• When you’re angry, bitter or cynical, don’t look so much at the object of your attitude as at your own mind and ask yourself, “How do I feel? Where is this disturbing attitude coming from?” By understanding yourself, you will be able to release it.

  • Be willing to question and doubt your own opinions. They are not you.

  • Recognize that things assume great importance simply because they are related to the self. They are not inherently this way. Reflect on impermanence to help put your priorities in order and to know clearly what is important.

  • You never know who will help and who will harm, so abandon attachment and aversion and respect all beings.

  • Recognize your repeated patterns of unproductive emotions. Feel them without getting distracted by the conceptualization and stories that attend them. Know them, but don’t take them too seriously in the sense of thinking their way of viewing the self and the world is correct.

  • What may initially appear to be an obstacle may be for the better in the long run, so don’t get stuck in your current assessment of a situation.

  • Don’t manifest hierarchy where there isn’t any.

  • Don’t assume you’re the only one with problems. Be able to laugh at yourself and your difficulties.

  • Accept the responsibility for how your actions influence others and be willing to listen to others’ feelings.

  • When you have lived through certain difficulties, don’t abandon the people who still have them. Compassion, not arrogance, is called for.

  • Watch the object to be negated.

  • Rejoice and join into others’ happiness.

A second pilgrimage in China http://thubtenchodron.org/1994/12/travel-and-teaching-in-china/ Sun, 18 Dec 1994 09:37:08 +0000 http://thubtenchodron.org/?p=10528

Fortuitous circumstances plus a free frequent flyer ticket enabled me to visit China again in the autumn of 1994. Last autumn I went there on pilgrimage with a group of Singaporeans, and we traveled with a tour guide. During that time, I met three young Chinese men with whom I’d been corresponding for several months (the older Singaporeans nicknamed them “the boys”). They studied and practiced Tibetan Buddhism, and since finding teachers was so difficult for them, they flooded me with intelligent and thoughtful questions, and we had many interesting discussions. So this year the four of us, plus a young Chinese woman who is interested in Tibetan Buddhism, did a two-week pilgrimage and two-week retreat (no tour guide or tour bus!). It was a truly remarkable experience in so many ways that it’s hard to describe.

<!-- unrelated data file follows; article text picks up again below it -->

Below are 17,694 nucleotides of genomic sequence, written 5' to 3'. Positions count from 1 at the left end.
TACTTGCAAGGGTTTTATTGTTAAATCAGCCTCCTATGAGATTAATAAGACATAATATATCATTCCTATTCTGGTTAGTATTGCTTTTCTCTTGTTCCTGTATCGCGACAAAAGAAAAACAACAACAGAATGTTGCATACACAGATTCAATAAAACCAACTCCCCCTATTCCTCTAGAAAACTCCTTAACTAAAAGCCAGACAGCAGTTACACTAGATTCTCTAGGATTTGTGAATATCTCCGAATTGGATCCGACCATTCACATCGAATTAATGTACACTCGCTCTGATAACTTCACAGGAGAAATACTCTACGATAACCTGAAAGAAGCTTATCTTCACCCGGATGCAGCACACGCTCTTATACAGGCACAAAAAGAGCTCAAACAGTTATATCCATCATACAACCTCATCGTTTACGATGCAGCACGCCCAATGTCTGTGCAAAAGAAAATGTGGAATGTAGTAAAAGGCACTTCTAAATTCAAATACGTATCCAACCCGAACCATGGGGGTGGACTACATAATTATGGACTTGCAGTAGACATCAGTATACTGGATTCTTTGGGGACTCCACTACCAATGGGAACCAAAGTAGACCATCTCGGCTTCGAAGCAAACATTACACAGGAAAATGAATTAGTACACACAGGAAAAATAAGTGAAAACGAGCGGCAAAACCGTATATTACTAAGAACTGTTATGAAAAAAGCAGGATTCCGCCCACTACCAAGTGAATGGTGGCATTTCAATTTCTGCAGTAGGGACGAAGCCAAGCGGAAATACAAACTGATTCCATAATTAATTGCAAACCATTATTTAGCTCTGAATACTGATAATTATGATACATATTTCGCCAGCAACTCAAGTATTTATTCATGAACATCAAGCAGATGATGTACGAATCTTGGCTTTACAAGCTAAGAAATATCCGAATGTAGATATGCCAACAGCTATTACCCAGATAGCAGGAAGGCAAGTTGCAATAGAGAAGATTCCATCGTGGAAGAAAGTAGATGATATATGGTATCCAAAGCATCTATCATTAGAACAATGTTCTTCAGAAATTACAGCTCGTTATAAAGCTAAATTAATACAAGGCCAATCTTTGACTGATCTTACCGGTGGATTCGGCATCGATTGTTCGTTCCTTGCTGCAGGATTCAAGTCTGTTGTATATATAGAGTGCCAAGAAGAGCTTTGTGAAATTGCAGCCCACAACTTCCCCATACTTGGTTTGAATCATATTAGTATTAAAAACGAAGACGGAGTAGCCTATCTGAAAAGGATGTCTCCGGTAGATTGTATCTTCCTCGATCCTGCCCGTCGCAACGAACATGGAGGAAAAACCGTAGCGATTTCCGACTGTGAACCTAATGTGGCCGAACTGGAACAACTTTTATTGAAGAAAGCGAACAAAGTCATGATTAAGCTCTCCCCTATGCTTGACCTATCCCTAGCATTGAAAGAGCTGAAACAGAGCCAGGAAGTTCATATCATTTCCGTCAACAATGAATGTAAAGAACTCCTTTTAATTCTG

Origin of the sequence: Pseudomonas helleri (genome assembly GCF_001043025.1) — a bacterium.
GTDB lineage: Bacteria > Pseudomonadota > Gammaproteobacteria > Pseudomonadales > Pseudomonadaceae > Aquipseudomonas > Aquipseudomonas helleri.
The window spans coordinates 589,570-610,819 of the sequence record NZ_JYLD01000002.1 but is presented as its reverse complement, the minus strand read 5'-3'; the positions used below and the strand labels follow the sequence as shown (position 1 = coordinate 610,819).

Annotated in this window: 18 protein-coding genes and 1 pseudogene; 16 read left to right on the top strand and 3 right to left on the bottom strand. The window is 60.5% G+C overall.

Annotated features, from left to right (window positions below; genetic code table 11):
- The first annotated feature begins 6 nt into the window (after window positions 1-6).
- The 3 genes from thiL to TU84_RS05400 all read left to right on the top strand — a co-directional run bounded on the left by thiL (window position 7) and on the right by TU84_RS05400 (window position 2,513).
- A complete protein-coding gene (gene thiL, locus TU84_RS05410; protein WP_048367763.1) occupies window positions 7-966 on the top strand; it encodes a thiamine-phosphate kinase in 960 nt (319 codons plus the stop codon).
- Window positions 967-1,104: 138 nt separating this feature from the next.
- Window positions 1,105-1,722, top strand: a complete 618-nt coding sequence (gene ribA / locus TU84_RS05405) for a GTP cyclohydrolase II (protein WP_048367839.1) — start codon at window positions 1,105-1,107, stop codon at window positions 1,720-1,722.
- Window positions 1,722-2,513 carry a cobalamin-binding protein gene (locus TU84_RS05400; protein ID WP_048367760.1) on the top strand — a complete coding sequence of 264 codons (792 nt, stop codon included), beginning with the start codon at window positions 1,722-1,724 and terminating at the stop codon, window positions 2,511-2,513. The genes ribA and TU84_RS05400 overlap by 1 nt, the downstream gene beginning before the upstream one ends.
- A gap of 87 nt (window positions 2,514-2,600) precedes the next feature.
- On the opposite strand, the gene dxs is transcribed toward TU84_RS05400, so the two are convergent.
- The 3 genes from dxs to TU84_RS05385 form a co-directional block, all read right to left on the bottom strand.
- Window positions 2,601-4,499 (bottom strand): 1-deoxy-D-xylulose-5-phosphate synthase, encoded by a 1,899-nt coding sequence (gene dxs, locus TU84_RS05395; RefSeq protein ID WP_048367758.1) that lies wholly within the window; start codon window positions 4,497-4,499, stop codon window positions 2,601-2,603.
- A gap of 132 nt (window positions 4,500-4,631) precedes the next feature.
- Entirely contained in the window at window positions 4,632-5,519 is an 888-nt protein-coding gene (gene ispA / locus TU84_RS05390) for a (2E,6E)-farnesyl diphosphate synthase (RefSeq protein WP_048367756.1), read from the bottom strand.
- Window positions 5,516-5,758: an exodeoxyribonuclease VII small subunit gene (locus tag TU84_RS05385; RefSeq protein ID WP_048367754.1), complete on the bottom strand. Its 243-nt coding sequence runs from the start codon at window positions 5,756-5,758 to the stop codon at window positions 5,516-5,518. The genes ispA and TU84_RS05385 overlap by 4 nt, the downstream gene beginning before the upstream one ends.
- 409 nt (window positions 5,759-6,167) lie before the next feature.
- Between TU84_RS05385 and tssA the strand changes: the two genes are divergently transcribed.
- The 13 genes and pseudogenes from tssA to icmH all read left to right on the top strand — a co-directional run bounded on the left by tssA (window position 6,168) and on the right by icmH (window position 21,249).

The front of the main hall of Jinshan Temple.

Jinshan Temple in Zhenjiang. (Photo by Yuxuan Wang)

I stayed with the family of one of the boys while we visited Shanghai’s temples for a couple of days. And then our pilgrimage began—first to Jinshan, a large Ch’an (Zen) temple in Zhenjiang, which was swamped by tourists, a circumstance we encountered often in city temples. There were many young monks, but the noisy environment with tourists isn’t conducive to practice. Most temples have a meditation hall, used only for meditation; a Buddha Hall where prayers are recited, and sometimes another hall for the recitation of the Buddha’s name, a practice which resembles mantra recitation. When visiting the meditation hall, we spoke with an 80-year-old monk with bright eyes and a rousing voice who encouraged us, “Chinese have Buddha nature. Westerners do too. Practice to become a Buddha. When distractions arise, try to find the thoughts. Where do they come from? Where do they go? Then return to the hua to.” Hua to are short phrases intended for meditation. Since the intermingling of Ch’an, which emphasizes meditating on emptiness, and Pure Land, which emphasizes reciting the Buddha’s name, began many centuries ago, the hua to “Who is reciting the Buddha’s name?” has become popular.

This was the practice done at Kao Ming Temple, near Yangzhou, our next stop. Before 1949, this was the most famous and strict Ch’an Monastery in the country, where hundreds of people did retreat all year round. It had been totally demolished during the Cultural Revolution. With the support of foreign benefactors and the Chinese government, it was now being rebuilt and was noisy with construction equipment. From the scorched earth of the Cultural Revolution, green sprouts of Buddhism are growing again, as if by miracle. Even more astounding is the number of young people who are ordaining. Where does their faith come from? What draws them to enter the monastery? However, as time went on and we visited more temples, I began to see behind the superficial appearance of renaissance to some severe problems, all of which are interrelated.

  • First, the quality of the monastics is low. That is, most college-educated youth prefer to work at joint-venture companies where they can make a lot of money. Many of the youth joining the temples are from the countryside, from poor and/or uneducated families.